Less than 14 months to the 2011 elections, the claims in the stinging dossier have paralysed activity at the EC.
The EC has a budget of about Shs 200 billion for the 2011 election. The figure is about three times what was spent in the last election. The EC says the figure shot up because of the creation of new districts, including a Shs 40 billion new cost because of Supreme Court recommendation that the EC recruits its own staff in over 1,000 sub-counties and 6,000 parishes. The EC says it has a budget deficit of Shs 57 billion for this year alone.
A visit to the EC’s headquarters on Jinja Road in Kampala reveals scant activity and workers speak of low morale and uncertainty about the future.
‘We are stuck in the middle,’ laments the man at the centre of the storm, EC Secretary Rwakoojo, ‘the opposition says we have four million ghost voters, the NRM says one million and nobody is coming out with any evidence.’
Rwakoojo says that on October 28, the EC Chairman Kiggundu wrote to Mbabazi to clarify the NRM position on the dirty dossier but months later, the party has not replied.
Meanwhile, Rwakoojo says, the EC is paralysed. Programmes, including public relations visits to media houses that were to be rolled out to the districts, have all stopped.
Rwakoojo has reason to be anxious. His name is specifically mentioned in the dirty dossier.
‘The trend of phantom villages is also a clear sign of the EC secretary’s incompetence,’ the dossier says in part. ‘The secretary, Mr Sam Rwakoojo is not qualified to hold the job of secretary,’ it says before adding that: ‘If the senior most planner/officer is not qualified to hold any leadership position in any government department at a permanent secretary level, he is most certainly not capable of organising a free and fair election.’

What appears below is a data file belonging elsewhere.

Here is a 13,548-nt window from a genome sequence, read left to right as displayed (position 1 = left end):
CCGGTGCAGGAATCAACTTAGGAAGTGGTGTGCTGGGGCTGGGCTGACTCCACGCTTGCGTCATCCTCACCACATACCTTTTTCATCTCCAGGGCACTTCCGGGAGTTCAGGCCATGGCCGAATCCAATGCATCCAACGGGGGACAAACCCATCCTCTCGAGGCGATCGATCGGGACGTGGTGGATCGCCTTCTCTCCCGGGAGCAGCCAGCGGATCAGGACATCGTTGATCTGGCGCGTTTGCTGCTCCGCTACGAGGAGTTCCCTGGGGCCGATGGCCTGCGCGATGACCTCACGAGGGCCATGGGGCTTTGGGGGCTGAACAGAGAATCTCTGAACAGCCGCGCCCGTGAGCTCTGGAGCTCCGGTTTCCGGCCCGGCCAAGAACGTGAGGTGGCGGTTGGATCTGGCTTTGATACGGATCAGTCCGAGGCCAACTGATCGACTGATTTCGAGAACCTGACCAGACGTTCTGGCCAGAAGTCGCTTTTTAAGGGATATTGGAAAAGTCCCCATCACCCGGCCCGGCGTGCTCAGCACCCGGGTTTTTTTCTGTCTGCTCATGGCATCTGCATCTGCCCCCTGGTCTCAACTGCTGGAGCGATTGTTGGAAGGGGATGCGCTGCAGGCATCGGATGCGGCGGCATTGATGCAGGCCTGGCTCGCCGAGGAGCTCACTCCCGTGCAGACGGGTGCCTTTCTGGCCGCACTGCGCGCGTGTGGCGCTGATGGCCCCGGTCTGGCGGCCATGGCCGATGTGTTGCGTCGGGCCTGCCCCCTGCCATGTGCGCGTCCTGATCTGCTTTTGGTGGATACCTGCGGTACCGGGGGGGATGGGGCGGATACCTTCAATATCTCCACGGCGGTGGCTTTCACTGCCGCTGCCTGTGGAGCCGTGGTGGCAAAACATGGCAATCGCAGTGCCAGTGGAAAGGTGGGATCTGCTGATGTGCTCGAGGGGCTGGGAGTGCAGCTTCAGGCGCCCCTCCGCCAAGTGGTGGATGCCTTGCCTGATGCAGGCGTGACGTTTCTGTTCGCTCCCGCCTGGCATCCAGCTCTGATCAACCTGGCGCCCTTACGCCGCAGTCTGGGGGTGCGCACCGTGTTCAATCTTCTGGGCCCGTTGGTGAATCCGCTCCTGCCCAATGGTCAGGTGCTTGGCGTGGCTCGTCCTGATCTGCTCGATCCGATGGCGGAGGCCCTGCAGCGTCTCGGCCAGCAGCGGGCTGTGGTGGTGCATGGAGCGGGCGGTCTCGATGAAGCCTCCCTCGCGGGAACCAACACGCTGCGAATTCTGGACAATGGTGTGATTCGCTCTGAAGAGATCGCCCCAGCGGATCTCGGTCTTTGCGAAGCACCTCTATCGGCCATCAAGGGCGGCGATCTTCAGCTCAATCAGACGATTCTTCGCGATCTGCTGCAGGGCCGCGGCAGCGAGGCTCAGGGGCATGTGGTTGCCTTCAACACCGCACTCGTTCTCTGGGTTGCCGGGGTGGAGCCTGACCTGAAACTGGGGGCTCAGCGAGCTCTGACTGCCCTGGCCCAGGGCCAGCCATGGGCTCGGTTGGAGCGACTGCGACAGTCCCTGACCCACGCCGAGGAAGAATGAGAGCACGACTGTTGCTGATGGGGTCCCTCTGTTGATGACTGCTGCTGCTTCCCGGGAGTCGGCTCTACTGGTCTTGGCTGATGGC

From a business perspective, observers say the NRM’s ghost voter report could be a ploy by powerful people in the ruling party to discredit the EC and specifically Rwakoojo in order to get him out allegedly because he is frustrating their interest in the voter registration tender.
When confronted about these allegations Rwakoojo says the issue of his qualification or lack of it for the job was investigated by Parliament and concluded in his favour.
‘It is ok if somebody still wants to destroy me,’ he said in an interview in his office,’ You can kill Rwakoojo; but why destroy the whole organisation? I don’t see how all this helps the NRM or the government.’
Apparently, sources say, Rwakoojo is in trouble because he is working to ensure that a company fronted by another top NRM leader, Foreign Affairs Minister Sam Kutesa, gets the deal.
‘I swear upon the living God Kutesa has no interest whatsoever in the tender,’ Rwakoojo told The Independent.